Young family walks through business.
Almost half of all companies in the U.S. are family businesses. It's important to learn more about typical structures for your family company. — Getty Images/Drazen Zigic

Companies where multiple employees, owners or managers are members of the same family are quite common. It’s estimated that more than half of all companies in the U.S. are family businesses. Just as there are many variations on what it means to be a family, there are many ways to structure a family business. Here are a few things to think about if you’re establishing a business with your relatives.

Know your ownership options

Most family businesses are structured in five models of ownership.

  • Owner/operator: In this model, ownership control is limited to one person or couple. A good example is the British monarchy, where the crown passes to the sovereign’s firstborn. There needs to be a clear succession plan in place for maintaining this ownership model.
  • Partnership: In this model, only leaders in the business can be owners and benefit financially from the company. This prevents family members who do not contribute to the company’s profits from benefiting from others’ hard work.
  • Distributed: This is the most common ownership model. Distributed family-owned businesses pass ownership down to most or all descendants, whether or not they work in the company.
  • Nested: This structure consists of parts of the family agreeing to own some assets jointly and some assets separately. It’s called “nested” because smaller family ownership groups sit inside larger ones. For instance, the Jones family could own the company, but only certain family members own the rights to the company’s IP.
  • Public: In this model, a portion of the shares are publicly traded or the business acts as a public company while remaining privately held by the family.

There’s no one ownership model that’s right for every family business, but these decisions are important to make at the beginning of the venture.

Find the right entity

Ownership is just one piece of the business structure. You will also need to set up a formal legal entity, such as a corporation or LLC. While it may be tempting to skip this step, formalizing your business is important, perhaps more so when working with relatives.

“Drawing up a legal document like a Partnership Agreement or Operating Agreement will force everyone to deal with sticky matters upfront,” writes one expert in Entrepreneur. Likewise, establishing a business entity protects individuals from the business, in case something goes wrong. Should the business be sued or have to declare bankruptcy, there’s legal protection for the family and individual owners.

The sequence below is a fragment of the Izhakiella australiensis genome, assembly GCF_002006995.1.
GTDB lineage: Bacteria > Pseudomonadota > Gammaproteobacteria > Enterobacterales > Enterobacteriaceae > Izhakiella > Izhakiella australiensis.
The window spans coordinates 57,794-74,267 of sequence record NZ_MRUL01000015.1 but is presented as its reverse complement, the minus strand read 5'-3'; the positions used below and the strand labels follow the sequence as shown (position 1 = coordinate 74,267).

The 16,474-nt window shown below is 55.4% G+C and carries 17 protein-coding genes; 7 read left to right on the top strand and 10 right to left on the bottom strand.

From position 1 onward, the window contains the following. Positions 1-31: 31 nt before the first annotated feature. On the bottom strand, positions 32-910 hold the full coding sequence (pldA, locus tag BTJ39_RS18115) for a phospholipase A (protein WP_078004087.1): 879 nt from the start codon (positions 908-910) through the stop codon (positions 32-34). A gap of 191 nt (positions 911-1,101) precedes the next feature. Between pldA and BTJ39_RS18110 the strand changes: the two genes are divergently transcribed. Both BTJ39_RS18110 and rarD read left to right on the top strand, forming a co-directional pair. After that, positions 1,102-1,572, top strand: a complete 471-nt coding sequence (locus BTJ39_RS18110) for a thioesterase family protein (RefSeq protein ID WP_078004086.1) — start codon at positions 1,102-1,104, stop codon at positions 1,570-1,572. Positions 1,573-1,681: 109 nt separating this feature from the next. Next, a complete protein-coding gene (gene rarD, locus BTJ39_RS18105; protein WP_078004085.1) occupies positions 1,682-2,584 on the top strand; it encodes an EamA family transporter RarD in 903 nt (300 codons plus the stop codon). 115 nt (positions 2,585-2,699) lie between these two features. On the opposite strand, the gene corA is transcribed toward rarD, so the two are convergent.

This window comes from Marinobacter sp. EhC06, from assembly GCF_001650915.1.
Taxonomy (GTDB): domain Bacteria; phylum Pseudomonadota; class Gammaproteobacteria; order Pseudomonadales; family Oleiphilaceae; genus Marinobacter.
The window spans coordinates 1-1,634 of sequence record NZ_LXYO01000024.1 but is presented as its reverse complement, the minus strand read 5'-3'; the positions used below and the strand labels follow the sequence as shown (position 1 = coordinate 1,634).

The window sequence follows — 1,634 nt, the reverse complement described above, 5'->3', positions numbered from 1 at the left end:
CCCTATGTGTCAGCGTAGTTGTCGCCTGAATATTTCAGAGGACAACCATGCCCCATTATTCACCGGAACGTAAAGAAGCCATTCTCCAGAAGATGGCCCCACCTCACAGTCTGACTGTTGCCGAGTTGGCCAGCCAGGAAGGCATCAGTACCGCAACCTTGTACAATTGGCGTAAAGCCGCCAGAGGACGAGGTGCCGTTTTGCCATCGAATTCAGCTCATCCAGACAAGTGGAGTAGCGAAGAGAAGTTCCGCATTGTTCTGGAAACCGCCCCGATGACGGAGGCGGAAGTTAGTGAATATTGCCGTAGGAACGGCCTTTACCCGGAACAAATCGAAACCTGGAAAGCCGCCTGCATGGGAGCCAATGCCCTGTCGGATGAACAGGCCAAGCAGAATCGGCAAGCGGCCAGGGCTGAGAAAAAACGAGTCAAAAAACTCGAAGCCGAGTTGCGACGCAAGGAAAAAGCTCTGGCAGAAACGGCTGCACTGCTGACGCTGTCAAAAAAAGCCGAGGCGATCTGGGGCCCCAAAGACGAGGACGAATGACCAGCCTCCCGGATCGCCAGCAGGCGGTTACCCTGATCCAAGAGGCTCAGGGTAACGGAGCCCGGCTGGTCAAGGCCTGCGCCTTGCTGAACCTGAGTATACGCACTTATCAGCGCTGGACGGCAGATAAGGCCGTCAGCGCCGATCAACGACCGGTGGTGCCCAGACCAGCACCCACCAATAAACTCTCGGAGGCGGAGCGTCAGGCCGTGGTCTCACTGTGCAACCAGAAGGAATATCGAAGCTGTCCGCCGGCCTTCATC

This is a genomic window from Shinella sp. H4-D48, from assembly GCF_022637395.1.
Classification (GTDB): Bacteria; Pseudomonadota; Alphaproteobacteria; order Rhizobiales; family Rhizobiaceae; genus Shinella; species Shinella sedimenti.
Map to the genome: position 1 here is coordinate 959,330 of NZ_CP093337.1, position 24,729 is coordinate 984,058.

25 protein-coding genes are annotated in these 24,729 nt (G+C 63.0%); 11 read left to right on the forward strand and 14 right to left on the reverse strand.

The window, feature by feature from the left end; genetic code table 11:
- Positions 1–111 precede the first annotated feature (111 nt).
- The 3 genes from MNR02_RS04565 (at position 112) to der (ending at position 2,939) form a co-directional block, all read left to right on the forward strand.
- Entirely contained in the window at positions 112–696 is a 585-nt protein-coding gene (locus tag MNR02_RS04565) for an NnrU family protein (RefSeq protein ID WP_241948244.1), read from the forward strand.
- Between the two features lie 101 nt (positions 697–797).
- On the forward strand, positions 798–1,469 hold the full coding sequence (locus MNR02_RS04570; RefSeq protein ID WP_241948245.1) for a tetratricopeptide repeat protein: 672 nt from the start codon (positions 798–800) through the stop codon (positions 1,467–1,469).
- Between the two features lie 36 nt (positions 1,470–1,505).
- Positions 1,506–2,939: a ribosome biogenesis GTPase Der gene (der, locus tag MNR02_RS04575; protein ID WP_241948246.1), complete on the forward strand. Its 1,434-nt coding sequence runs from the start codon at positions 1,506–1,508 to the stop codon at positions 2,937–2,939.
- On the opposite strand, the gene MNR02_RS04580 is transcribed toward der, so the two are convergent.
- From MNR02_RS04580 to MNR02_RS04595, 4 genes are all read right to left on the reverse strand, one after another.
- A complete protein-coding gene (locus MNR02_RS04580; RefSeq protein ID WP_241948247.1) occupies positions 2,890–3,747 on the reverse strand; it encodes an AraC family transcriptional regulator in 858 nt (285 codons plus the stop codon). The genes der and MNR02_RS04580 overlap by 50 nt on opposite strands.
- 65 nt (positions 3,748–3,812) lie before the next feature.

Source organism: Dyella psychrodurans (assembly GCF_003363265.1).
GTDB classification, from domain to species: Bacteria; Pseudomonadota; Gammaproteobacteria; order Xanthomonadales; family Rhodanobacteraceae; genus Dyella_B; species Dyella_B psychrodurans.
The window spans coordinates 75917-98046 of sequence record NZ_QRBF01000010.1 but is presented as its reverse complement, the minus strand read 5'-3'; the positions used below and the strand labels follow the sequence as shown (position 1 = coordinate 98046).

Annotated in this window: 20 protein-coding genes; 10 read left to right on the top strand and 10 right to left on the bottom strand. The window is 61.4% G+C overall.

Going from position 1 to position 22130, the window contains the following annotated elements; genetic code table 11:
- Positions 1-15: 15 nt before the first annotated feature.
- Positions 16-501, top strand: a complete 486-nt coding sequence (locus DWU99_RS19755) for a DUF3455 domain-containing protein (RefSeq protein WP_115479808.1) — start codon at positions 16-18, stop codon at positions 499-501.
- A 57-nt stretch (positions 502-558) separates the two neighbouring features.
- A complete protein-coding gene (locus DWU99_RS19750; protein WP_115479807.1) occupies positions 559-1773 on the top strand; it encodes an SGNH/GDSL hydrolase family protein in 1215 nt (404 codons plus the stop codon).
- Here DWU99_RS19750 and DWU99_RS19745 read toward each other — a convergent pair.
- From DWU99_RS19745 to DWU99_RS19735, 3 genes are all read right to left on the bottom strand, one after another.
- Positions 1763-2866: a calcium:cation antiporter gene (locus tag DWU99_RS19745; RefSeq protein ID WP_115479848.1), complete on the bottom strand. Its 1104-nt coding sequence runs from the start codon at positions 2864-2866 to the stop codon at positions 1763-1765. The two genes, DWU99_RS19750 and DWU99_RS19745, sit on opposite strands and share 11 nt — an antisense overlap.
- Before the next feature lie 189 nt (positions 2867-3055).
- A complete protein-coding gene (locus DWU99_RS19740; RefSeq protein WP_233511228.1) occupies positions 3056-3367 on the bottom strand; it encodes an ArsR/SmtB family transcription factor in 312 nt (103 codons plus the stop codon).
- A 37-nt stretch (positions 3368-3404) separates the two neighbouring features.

An LLC is a great option for family businesses. LLCs offer liability protection without many of the administrative requirements of a corporation.

[Read more: Getting Ready to Launch? How to Choose the Right Business Structure]

While working on your overall structure, keep taxes in mind. Your tax burden may impact who in your family assumes certain roles.

Set up good governance

Many family-owned businesses set up a system of governance where family members can weigh in on business decisions in a formal and structured way. These governance systems can be as informal as a family assembly or family council, or as official as a board of directors or shareholder council.

“Large and durable family businesses tend to have strong governance. Members of these families avoid the principal–agent issue by participating actively in the work of company boards, where they monitor performance diligently and draw on deep industry knowledge gained through a long history,” McKinsey research found.

The purpose of a governance system is to provide clarity on the roles, rights and responsibilities of all family members, as well as to regulate any business discussions and disputes that may arise before they impact the business. Your governance system will likely be decided based on the ownership model you choose.

[Read more: A Guide to Creating a Board of Directors]

Get some advice on taxes

There are certain ways hiring and working with your family members may impact your taxes, especially if you’re working with immediate family. “The taxes you withhold and report are slightly different depending on the role they play, how your business is organized, and your relationship with them,” reads TaxSlayer. “For example, hiring your husband or wife will alter your tax responsibilities; hiring your second cousin will not.”

As you work through your ownership model and business structure, keep your tax burden in mind. Taxes may impact who in your family assumes certain roles. Speak to a lawyer or a CPA as you structure your family business to learn more.

CO— aims to bring you inspiration from leading respected experts. However, before making any business decision, you should consult a professional who can advise you based on your individual situation.

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